Measuring your Email Marketing Efforts
- July 24, 2020
- Posted by: Peter Ekwang
- Category: Digital Marketing
As the popular saying goes, marketing without data is like driving with your eyes closed. The same can be said for email marketing, you need to know if the tactics you’re using are working or not, whether you’re delivering on your set goals and objectives or not generating ROI for your business.
To gauge your email marketing efforts, you’ll want to track a few important metrics. Which metrics you measure will depend on your goals. The goal of your company’s email marketing may be very different from the goals of another company, even one like yours. In fact, it may even vary within your own company over time.
In this article, we are going to look at some of the important email marketing metrics every digital marketer should know and track.
Open rate is as the name suggests, the percentage of recipients who are opening your emails or a single given email. This metric helps you understand whether the subject lines you’re effective enough to get users to open the email in the first place; if the percentage is low, maybe it is time to rethink the subject line you’re writing.
This metric can be a bit misleading though, an email is only counted as “opened” if the recipient also receives the images embedded in that message. Some email users might have an image block enabled in their email list so even if they open your emails, it might not count in your open rate making it inaccurate and a not so reliable metric for marketers, as it underreports on your true numbers.
Click through rate. (CTR)
The click through is expressed in percentages; it is the percentage of email recipients who clicked on one or more links embedded in the email body. The click through rate gives you immediate insight as to how engaging your content is for your readers. The higher the click though rate, the more engaging the content.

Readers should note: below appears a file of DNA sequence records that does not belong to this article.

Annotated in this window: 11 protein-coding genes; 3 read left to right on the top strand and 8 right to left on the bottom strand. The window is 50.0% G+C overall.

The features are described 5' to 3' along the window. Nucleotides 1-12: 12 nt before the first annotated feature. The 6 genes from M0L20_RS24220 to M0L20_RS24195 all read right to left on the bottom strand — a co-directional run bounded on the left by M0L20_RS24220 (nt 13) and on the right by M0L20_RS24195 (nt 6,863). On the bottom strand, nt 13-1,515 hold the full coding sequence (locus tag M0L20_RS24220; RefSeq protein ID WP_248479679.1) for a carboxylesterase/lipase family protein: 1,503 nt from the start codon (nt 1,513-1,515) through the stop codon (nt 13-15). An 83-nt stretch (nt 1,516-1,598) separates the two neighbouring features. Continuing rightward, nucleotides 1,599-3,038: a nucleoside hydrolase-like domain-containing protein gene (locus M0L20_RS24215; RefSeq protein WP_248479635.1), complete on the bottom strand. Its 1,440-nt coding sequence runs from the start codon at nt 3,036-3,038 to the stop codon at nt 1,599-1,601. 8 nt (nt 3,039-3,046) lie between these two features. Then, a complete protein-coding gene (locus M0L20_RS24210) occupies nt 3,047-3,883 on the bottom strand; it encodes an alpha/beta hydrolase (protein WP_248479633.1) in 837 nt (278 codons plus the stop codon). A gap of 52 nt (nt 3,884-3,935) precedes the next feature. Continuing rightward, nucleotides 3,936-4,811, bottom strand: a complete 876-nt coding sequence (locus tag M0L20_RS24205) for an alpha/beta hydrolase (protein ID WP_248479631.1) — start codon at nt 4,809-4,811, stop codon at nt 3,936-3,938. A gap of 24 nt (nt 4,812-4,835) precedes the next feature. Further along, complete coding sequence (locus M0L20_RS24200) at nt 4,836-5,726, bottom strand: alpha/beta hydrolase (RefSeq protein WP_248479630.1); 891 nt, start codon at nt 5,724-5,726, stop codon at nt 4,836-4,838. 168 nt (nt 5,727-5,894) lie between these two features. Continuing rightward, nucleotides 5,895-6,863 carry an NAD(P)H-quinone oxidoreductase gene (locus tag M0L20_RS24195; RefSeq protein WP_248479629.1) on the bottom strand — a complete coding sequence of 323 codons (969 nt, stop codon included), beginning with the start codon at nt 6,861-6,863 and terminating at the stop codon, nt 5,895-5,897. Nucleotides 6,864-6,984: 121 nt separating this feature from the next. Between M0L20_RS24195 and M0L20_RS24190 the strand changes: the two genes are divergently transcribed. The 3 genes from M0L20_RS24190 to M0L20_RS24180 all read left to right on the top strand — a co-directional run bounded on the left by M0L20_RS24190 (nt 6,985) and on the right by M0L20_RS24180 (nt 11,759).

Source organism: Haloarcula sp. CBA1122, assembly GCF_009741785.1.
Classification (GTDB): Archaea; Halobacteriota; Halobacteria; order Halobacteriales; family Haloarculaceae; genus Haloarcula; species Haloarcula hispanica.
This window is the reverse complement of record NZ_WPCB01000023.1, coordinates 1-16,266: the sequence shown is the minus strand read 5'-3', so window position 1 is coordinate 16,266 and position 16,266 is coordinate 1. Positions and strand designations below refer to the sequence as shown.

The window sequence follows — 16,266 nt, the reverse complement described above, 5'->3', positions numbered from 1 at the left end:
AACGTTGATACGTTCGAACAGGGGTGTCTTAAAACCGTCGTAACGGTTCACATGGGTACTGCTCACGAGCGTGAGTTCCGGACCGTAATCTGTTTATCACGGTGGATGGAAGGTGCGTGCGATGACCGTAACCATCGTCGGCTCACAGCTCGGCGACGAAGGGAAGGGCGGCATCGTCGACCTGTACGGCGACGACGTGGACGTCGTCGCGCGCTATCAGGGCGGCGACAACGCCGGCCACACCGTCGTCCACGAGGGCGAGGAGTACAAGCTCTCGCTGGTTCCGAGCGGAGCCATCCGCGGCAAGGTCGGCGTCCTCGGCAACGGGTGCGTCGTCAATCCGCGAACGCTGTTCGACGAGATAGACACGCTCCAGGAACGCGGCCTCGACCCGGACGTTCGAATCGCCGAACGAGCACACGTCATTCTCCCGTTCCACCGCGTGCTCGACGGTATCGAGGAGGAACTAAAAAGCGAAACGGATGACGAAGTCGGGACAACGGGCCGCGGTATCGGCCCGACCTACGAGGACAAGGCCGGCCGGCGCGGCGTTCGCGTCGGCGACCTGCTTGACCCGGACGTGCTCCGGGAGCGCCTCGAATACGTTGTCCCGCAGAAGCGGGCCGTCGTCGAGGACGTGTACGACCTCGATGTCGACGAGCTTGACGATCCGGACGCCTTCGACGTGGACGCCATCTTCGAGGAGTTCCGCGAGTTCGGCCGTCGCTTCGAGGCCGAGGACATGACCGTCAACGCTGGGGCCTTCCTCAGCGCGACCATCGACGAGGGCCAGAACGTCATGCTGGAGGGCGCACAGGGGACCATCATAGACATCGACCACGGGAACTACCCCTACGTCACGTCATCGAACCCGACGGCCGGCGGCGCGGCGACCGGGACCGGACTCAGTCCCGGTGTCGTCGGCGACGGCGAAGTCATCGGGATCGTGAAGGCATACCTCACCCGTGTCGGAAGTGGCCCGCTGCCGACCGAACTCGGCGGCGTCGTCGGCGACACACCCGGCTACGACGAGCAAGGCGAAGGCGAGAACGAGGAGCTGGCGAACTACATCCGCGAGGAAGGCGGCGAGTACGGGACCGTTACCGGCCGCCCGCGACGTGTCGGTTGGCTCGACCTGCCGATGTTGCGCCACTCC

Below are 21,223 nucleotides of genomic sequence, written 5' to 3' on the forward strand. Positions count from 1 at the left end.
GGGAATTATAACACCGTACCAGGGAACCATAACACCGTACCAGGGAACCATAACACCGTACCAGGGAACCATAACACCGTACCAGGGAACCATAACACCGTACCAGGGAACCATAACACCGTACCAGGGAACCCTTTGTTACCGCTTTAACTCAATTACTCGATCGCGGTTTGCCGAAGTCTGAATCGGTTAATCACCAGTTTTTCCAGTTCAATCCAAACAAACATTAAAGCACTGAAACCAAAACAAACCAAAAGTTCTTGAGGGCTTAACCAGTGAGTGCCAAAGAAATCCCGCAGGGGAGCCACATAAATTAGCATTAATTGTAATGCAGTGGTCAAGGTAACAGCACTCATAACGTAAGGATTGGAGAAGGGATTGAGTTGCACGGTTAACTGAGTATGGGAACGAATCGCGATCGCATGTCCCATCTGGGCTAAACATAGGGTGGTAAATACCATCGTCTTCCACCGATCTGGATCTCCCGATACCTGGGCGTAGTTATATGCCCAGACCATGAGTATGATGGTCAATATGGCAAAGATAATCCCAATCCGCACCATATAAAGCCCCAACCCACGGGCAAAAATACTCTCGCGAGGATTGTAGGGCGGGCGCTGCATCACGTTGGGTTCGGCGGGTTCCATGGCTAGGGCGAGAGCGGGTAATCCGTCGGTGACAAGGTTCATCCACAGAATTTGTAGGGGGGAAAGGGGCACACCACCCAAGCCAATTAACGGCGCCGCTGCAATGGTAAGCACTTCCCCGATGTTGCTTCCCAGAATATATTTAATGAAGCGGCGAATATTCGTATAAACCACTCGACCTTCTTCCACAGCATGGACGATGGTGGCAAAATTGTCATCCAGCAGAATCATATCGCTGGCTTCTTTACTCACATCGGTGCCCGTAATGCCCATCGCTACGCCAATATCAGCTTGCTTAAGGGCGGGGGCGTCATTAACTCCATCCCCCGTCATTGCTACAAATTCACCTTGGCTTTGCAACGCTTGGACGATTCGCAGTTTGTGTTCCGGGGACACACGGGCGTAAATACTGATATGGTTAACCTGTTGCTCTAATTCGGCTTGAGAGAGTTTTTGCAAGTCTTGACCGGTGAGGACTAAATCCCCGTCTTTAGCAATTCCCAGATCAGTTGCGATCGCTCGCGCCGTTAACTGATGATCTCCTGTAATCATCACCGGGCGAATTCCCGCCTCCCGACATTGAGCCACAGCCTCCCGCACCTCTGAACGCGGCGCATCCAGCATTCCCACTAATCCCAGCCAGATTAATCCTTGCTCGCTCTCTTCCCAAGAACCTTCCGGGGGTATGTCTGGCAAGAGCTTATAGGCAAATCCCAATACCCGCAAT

CTR represents the ratio of people who clicked on one or more of your links to the total number of people who opened your email, it can be calculated by getting the total number of clicks and dividing it by the total number of delivered emails multiplied by 100. (Total clicks OR unique clicks ÷ Number of delivered emails) * 100. Some email marketing platforms like mail chimp give you this percentage in their analytics section. (that’s for those who aren’t good at math like myself… you’re welcome!)
A conversion is recorded when an email recipient who clicked a link with in an email completes a desired action. After an email recipient has clicked through on your email, the next goal is typically to get them to convert on your offer; in other words, to take the action that your email has asked them to take.
This is highly dependent on the goals you set for the email you sent for example, if your goal is to get people to sign up for an event, a conversion would be people signing up for that event. Similar to your CTR, it’s measured as a percentage and is calculated by (Number of people who completed the desired action ÷ Number of total emails delivered) * 100.
When it comes to email, a bounce happens when a sent email fails to get delivered. So, a bounce rate is the percentage of your total emails sent that could not be successfully delivered to the recipient’s inbox. A bounce can be categorized into two: a hard bounce and a soft bounce.
- A hard bounce is due to inactive, closed, or incorrect email addresses. This is a common problem with purchased lists. Hard bounces prevent the email from being delivered in the future.
- A soft bounce is less serious and not as permanent; it happens when your recipient has a full inbox or their email server is down, for example.
A bounce rate can be calculated by getting the total number of bounced emails divided by the total number of emails sent multiplied by 100. (Total number of bounced emails ÷ Number of emails sent) * 100
Email list growth rate.
This is the rate at which your email list is growing. With the growth rate, you also keep track of the number of people who are unsubscribing from your mailing list. To track your efforts, you’ll need to pay attention to the rate at which your email list is growing.
Your email marketing database will naturally degrade by about 22.5% each year as people switch jobs, abandon old email address, and unsubscribe, which makes growing your list and paying attention to this metric even more crucial.
Your growth rate can be calculated by (Number of new subscribers) minus (Number of unsubscribes + email/spam complaints) ÷ (Total number of email addresses on your list) * 100
Keeping track of these metrics can help you know whether your emails are resonating well with your audience and help you adjust your marketing efforts accordingly.